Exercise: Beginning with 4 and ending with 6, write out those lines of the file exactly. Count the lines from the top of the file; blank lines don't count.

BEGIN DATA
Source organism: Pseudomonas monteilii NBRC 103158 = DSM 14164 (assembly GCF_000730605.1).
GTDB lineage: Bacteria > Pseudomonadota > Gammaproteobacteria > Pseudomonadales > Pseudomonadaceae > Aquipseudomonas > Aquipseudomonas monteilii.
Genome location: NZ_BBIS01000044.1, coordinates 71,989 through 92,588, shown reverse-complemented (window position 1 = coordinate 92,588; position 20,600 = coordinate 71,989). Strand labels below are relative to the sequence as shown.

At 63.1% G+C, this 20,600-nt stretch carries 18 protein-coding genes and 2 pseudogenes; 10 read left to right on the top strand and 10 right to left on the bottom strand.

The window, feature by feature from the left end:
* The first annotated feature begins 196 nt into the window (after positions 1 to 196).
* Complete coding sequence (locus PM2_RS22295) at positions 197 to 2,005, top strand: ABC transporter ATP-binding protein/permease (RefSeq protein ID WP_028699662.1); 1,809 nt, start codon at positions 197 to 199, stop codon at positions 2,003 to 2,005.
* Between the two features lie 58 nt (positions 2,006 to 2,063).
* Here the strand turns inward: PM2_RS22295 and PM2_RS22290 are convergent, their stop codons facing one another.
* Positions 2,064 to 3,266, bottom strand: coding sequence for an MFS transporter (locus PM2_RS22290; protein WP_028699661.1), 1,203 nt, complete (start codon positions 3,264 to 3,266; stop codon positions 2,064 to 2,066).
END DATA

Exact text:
At 63.1% G+C, this 20,600-nt stretch carries 18 protein-coding genes and 2 pseudogenes; 10 read left to right on the top strand and 10 right to left on the bottom strand.

The window, feature by feature from the left end:
* The first annotated feature begins 196 nt into the window (after positions 1 to 196).